Aconcagua is the highest mountain in the Andes mountain range in South America. It has an elevation above sea level. of 6962 m a.s.l. high and is located in the Argentine sector of the chain.
Aconcagua is also the highest point in the southern hemisphere and in the Americas, a feature that allows it to appear in the list of the highest peaks on each continent, the so-called Seven Summits. From an administrative point of view it is located in the department of Las Heras, part of the province of Mendoza, near the border with Chile, and is also the highest elevation above sea level outside the Asian continent and, after the Everest, is the second most prominent mountain on Earth.
Aconcagua “protects” the sector of the Andes mountain range together with other peaks that exceed 5,000 m. In addition, it preserves glaciers that originate rivers and plains of natural beauty that attract visitors from all over the world. This peak is part of the Aconcagua Provincial Park which is a provincial park located in the province of Mendoza in Argentina.
The park has archaeological values ​​and also the Aconcagua mountain itself was a ceremonial site of the Incas, which is why it is part of the Andean road system “Qhapac Ñan” -Camino del Inca-, declared a World Heritage Site by Unesco.

Geology –
Aconcagua is made up of rocks belonging to the Permo-Triassic period; however, its genesis is of the tertiary era, and is due to the subduction of the Nazca plate under the South American plate in the context of the Andean orogeny.
On the slopes of the mountain there are several glaciers: the main ones are the north-eastern (or Polish) glacier and the eastern (or English) glacier. The first European attempt to reach the summit of Aconcagua dates back to 1883, when a German expedition led by geologist and explorer Paul Güssfeldt attempted to reach the summit from the north-west spur, reaching an altitude of 6500 m. The expedition followed what is now the normal route.

History –
This summit was first reached in 1897 by Matthias Zurbriggen, a Swiss mountain guide working in Macugnaga, of the expedition led by Briton Edward Fitzgerald. The first woman to reach the summit was the French Adriana Bance, on 7 March 1940, accompanied by several members of the Andinista de Mendoza Club. In many atlases, the old measurement of altitude (6959 m a.s.l.) still appears, taken at that juncture. An Italian expedition from the University of Padua, in 2002, found that the exact altitude of Aconcagua is 6,962 m a.s.l. The limit of permanent snow is around 5000 m. The river of the same name descends from one of its sides and reaches the Pacific after a course of 200 km.

Flora –
In this mountain, the high-altitude vegetation adapts to extreme conditions, taking advantage of the hottest season to bloom and reproduce, so the visitor will be surprised by a showy flowering that, for the most part, covers the surface with yellow tones. To shelter from the wind and cold, as well as from the strong summer sun, some plants have a squat appearance and pillow bushes such as yareta, goat horn and yellow wood.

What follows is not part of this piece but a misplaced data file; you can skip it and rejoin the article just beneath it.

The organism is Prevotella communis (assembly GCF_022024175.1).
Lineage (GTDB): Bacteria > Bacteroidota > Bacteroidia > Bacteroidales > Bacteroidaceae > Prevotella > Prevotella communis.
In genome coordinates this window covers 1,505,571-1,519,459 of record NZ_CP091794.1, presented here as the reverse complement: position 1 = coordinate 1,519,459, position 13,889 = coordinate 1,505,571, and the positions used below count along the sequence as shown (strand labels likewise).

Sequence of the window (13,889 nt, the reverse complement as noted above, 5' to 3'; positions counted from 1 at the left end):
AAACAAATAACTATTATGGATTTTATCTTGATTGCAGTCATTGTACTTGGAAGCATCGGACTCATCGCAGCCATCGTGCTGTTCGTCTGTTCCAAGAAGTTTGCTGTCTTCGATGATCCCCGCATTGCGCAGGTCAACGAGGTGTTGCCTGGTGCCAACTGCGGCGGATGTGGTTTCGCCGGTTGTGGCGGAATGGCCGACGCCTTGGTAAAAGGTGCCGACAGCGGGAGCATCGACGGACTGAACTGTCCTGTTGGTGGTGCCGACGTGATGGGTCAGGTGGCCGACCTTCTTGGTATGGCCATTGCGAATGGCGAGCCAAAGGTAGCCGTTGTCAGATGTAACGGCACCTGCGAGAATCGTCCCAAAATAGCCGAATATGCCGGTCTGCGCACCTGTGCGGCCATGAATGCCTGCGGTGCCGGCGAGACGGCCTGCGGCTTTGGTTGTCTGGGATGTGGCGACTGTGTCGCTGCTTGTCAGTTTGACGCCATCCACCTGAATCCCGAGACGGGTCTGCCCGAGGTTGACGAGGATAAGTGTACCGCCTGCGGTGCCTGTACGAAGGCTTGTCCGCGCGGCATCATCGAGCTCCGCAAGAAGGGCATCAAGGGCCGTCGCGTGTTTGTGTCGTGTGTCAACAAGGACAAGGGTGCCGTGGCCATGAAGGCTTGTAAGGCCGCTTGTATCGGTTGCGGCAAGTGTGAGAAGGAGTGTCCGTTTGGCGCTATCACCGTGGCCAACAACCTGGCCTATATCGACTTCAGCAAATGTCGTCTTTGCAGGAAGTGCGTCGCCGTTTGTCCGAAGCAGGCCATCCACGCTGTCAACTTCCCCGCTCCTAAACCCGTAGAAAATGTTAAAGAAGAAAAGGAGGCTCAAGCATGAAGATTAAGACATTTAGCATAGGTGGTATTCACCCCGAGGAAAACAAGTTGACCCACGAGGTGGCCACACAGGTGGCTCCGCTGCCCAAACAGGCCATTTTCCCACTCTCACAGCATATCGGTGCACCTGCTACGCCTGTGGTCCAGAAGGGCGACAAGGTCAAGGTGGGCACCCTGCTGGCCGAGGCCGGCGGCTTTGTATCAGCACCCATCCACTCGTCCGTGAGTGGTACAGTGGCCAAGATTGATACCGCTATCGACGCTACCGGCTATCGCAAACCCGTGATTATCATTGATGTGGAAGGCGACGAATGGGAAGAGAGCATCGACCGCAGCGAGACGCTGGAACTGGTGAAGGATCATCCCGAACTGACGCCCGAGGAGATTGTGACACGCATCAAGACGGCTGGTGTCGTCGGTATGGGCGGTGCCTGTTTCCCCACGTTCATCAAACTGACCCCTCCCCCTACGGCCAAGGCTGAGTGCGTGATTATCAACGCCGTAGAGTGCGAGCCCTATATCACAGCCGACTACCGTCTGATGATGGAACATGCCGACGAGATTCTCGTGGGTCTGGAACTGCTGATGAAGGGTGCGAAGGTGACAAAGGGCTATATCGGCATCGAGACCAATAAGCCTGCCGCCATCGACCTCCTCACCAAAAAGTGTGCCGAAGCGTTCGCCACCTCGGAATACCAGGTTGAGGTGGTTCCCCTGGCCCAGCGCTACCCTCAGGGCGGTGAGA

The area is dominated by open grasslands such as huecú and coirones. The inert rocks that reach up to 4,300 m, shelter some perennial herbs such as the tail of the quirquincho and the cockade. The loose streams that run down the slopes feed small meadows and wetlands of green pastures called “vegas”, locally known as the “jungle of the arid Andes”.
These ecosystems are extremely important for their great biological diversity; reeds, sedges and several species of grasses can be seen in its plant cover.

Fauna –
Species present in this region have developed specialized strategies to cope with the extreme conditions of the environment. Mammals, for example, have a rounded shape and a soft, dense coat that allows them to adapt to changes in temperature in this environment. Guanacos, pumas, and foxes have the ability to move to lower regions which are favorable for them in times of snow.
In the case of mountain mice and other sedentary species such as lizards, lizards and toads, they save energy by hibernating and only moving during the day as they cannot travel long distances. Among the amphibians, the Andean toad, endemic to this mountain range, is of particular interest as it indicates the purity of the water.
The local birdlife is also varied, with very small birds such as the Andean hummingbird and larger ones such as hawks, matamicos and the emblematic Andean condor. The most suitable species for human presence are the comeebo, camineras, viudita, gauchito and chingolos, commonly found in the lower fields of the park. The meadows, streams and rivers are populated by water birds such as the crested duck, the creek duck and the banded plover.

Guido Bissanti

Leave a Reply

Your email address will not be published. Required fields are marked *